Tier Based Rehabilitation
Tier based rehabilitation is a program designed for those patients that need to pay for services privately or through state funds. Often these services are provided by our technicians and overseen by skilled care staff.
Auditory Integration Treatment
Berard auditory integration training (AIT) is an intervention developed by Dr. Guy Berard to correct or improve auditory hypersensitivity, distortions, and delays in the signals that interfere with an individual's ability to process auditory information normally. Inconsistencies and distortions in the way sounds are perceived can make it difficult to interpret auditory stimuli. In addition, Dr. Berard states that the ears must work together in a coordinated fashion. If the hearing in one ear is different from the other, the person may have auditory processing problems. This lack of coordination between the ears contributes to difficulties in following directions, comprehending what is said or read, and putting thoughts into words. Dr. Berard also states that some people hear certain frequencies much better than other frequencies. When this occurs, the person perceives sounds in a distorted manner, may be easily distracted, and may have difficulty understanding auditory information. According to Dr. Berard, these auditory problems are factors that contribute to disorders such as learning disabilities, attention deficit, dyslexia, hyperactivity, central auditory processing disorder, sensory processing disorder, autism and pervasive developmental disorder.
Life Coaching
The program teaches participants to effectively take responsibility for their lives by identifying barriers, setting goals, and implementing strategies for moving on with life and "living large." The program empowers people with neurological conditions and their families to take action and create positive change in their lives.
Nutritional Counseling
Nutrition in a rehabilitation setting often involves patients who could be on either end of the nutritional spectrum, with debilitated patients who are undernourished at one end, and patients who have recently been admitted for complications of obesity, such as coronary artery disease and stroke, at the other end. In between are patients in whom current clinical conditions require optimum nutritional support for recuperation and to enable effective participation in rehabilitation exercise programs. The focus of our nutritional program is on the consumption of whole plant based foods, the new three food groups; vegetables, legumes and whole grains. And limited or avoidance of animal based and processed foods. Check out www.summitjiceplus.com to order our whole food nutrition products.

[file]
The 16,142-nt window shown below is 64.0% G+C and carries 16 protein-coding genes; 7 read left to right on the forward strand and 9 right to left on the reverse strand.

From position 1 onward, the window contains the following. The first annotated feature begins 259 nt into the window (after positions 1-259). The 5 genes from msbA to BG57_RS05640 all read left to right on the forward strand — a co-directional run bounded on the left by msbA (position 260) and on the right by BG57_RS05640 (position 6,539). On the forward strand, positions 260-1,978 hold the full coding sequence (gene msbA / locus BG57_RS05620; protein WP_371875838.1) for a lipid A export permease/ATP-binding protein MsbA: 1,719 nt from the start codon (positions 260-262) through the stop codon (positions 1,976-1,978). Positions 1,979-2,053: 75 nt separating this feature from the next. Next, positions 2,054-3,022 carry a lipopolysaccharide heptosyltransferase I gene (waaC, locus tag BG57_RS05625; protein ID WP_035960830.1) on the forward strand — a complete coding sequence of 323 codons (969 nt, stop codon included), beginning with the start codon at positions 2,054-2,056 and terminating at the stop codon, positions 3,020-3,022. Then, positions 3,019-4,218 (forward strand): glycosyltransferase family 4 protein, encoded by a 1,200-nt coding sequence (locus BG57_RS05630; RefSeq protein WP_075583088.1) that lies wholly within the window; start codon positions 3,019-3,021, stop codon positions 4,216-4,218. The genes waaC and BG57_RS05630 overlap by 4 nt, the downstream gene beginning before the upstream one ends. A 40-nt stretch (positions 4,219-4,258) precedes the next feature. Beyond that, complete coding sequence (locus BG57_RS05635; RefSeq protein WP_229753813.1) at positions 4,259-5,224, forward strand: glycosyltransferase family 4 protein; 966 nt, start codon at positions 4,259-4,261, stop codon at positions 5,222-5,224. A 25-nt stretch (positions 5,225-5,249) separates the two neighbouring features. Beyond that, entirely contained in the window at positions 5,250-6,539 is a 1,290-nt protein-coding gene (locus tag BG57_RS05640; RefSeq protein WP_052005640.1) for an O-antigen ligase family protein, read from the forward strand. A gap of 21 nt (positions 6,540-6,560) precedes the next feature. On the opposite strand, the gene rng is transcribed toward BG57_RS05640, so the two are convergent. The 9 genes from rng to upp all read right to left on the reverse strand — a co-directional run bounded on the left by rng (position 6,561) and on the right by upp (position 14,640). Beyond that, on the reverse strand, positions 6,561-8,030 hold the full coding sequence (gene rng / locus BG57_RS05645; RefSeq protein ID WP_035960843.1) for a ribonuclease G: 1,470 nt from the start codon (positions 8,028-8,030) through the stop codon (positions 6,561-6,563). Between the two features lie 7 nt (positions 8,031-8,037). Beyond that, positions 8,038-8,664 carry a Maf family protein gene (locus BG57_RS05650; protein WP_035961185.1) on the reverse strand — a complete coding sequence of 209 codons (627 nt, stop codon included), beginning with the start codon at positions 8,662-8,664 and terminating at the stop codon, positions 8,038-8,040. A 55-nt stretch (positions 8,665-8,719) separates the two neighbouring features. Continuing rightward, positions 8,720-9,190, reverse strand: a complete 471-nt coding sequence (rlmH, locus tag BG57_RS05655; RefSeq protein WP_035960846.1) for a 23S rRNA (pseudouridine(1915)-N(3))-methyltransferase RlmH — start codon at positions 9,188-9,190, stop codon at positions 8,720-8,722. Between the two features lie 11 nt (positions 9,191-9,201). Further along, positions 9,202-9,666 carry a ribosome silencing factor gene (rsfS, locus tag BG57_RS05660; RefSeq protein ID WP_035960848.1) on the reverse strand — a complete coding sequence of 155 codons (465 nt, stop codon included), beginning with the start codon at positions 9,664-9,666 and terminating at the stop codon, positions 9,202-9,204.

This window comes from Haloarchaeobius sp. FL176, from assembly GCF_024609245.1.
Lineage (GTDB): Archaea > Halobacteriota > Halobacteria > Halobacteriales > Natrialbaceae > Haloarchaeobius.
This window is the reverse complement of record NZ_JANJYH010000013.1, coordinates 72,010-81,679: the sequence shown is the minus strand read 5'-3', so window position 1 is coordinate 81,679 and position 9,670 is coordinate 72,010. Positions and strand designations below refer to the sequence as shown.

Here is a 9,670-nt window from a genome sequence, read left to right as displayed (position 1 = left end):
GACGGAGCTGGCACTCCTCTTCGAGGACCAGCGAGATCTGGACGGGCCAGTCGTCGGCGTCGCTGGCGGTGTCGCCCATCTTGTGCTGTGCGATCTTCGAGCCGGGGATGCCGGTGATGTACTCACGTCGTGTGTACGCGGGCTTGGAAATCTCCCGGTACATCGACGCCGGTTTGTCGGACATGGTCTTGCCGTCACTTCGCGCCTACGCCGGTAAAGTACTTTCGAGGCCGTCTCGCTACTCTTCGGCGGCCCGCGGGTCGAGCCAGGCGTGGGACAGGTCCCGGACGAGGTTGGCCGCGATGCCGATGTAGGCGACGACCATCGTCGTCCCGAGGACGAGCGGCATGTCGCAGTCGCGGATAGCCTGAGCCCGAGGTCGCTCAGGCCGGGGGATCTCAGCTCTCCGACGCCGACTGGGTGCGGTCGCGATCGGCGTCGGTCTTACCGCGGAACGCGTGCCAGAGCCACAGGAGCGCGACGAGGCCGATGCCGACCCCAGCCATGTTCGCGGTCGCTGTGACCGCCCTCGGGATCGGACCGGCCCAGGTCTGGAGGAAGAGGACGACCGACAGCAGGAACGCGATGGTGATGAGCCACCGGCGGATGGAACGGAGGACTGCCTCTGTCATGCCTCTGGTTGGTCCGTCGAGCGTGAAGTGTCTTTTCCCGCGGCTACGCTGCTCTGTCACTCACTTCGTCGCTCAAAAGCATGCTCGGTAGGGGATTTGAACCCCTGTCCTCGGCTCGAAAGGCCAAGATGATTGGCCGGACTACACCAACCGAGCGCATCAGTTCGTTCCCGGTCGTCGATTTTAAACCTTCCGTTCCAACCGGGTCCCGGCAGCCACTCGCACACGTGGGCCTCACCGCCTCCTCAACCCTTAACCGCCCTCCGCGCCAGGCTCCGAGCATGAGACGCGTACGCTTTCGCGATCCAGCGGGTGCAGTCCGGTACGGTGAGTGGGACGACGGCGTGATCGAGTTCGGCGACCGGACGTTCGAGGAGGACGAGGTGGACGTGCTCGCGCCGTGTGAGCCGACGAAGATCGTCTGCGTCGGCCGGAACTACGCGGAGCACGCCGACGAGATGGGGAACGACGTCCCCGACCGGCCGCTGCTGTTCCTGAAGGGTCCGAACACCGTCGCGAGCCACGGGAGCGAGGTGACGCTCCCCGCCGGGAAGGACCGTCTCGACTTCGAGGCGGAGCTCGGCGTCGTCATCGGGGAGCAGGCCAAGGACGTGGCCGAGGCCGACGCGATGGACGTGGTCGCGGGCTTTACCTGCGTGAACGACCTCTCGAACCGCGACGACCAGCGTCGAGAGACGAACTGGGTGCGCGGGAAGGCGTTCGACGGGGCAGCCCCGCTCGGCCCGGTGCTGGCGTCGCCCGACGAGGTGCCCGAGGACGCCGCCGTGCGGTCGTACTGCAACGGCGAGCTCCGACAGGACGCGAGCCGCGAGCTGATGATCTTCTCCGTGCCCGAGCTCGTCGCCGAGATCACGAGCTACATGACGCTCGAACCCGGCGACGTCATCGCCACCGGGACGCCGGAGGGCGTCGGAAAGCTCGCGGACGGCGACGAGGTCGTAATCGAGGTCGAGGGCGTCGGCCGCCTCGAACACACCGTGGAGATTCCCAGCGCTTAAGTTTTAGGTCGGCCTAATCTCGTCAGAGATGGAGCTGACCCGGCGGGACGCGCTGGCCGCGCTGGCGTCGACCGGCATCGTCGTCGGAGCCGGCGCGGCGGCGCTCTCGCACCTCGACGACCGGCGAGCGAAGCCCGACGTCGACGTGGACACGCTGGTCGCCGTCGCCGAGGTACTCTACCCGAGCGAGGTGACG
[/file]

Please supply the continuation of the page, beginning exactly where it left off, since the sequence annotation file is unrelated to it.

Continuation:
Recreational Rehabilitation
Our program is designed to allow individuals who suffer from acquired brain injury and other neurological disorders and injuries to participate in activities that improve motor and functional recovery. These activities can include but are not limited to special needs yoga, therapeutic horseback riding, aquatic therapy, wheelchair basketball and adaptive mountain biking.
  • Neuroplasticity

    The human brain has evolved for thousands of years and just within the past few years through research we are finally breaking through and learning about the intricacies of brain function. Research has proven that the brain has and can network around injuries and or tumors to maximize function. With that knowledge, we as therapists are able to optimize recovery and restore function.